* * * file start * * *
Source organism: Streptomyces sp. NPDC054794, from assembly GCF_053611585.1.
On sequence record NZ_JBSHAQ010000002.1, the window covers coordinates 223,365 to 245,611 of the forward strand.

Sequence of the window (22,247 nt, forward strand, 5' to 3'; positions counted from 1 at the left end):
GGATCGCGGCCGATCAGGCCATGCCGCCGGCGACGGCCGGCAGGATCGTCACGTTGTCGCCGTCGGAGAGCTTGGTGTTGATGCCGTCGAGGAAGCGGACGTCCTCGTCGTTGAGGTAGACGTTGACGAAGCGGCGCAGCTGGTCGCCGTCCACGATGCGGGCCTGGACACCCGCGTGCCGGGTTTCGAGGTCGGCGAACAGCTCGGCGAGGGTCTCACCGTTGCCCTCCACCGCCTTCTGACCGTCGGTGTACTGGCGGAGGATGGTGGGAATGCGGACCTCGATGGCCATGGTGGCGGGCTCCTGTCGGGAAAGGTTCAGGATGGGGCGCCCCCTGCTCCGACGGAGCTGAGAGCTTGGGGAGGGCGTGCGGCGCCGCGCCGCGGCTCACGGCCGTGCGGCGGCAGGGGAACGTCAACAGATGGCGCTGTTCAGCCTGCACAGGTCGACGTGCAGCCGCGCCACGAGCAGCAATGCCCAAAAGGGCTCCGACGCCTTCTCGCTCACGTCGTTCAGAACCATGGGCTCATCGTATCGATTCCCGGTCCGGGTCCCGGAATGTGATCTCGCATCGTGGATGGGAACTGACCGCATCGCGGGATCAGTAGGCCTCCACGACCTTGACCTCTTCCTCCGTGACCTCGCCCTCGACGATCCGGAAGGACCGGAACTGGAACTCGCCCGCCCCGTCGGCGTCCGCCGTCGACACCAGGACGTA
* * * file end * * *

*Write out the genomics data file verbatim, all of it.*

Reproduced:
Source organism: Streptomyces sp. NPDC054794, from assembly GCF_053611585.1.
On sequence record NZ_JBSHAQ010000002.1, the window covers coordinates 223,365 to 245,611 of the forward strand.

Sequence of the window (22,247 nt, forward strand, 5' to 3'; positions counted from 1 at the left end):
GGATCGCGGCCGATCAGGCCATGCCGCCGGCGACGGCCGGCAGGATCGTCACGTTGTCGCCGTCGGAGAGCTTGGTGTTGATGCCGTCGAGGAAGCGGACGTCCTCGTCGTTGAGGTAGACGTTGACGAAGCGGCGCAGCTGGTCGCCGTCCACGATGCGGGCCTGGACACCCGCGTGCCGGGTTTCGAGGTCGGCGAACAGCTCGGCGAGGGTCTCACCGTTGCCCTCCACCGCCTTCTGACCGTCGGTGTACTGGCGGAGGATGGTGGGAATGCGGACCTCGATGGCCATGGTGGCGGGCTCCTGTCGGGAAAGGTTCAGGATGGGGCGCCCCCTGCTCCGACGGAGCTGAGAGCTTGGGGAGGGCGTGCGGCGCCGCGCCGCGGCTCACGGCCGTGCGGCGGCAGGGGAACGTCAACAGATGGCGCTGTTCAGCCTGCACAGGTCGACGTGCAGCCGCGCCACGAGCAGCAATGCCCAAAAGGGCTCCGACGCCTTCTCGCTCACGTCGTTCAGAACCATGGGCTCATCGTATCGATTCCCGGTCCGGGTCCCGGAATGTGATCTCGCATCGTGGATGGGAACTGACCGCATCGCGGGATCAGTAGGCCTCCACGACCTTGACCTCTTCCTCCGTGACCTCGCCCTCGACGATCCGGAAGGACCGGAACTGGAACTCGCCCGCCCCGTCGGCGTCCGCCGTCGACACCAGGACGTA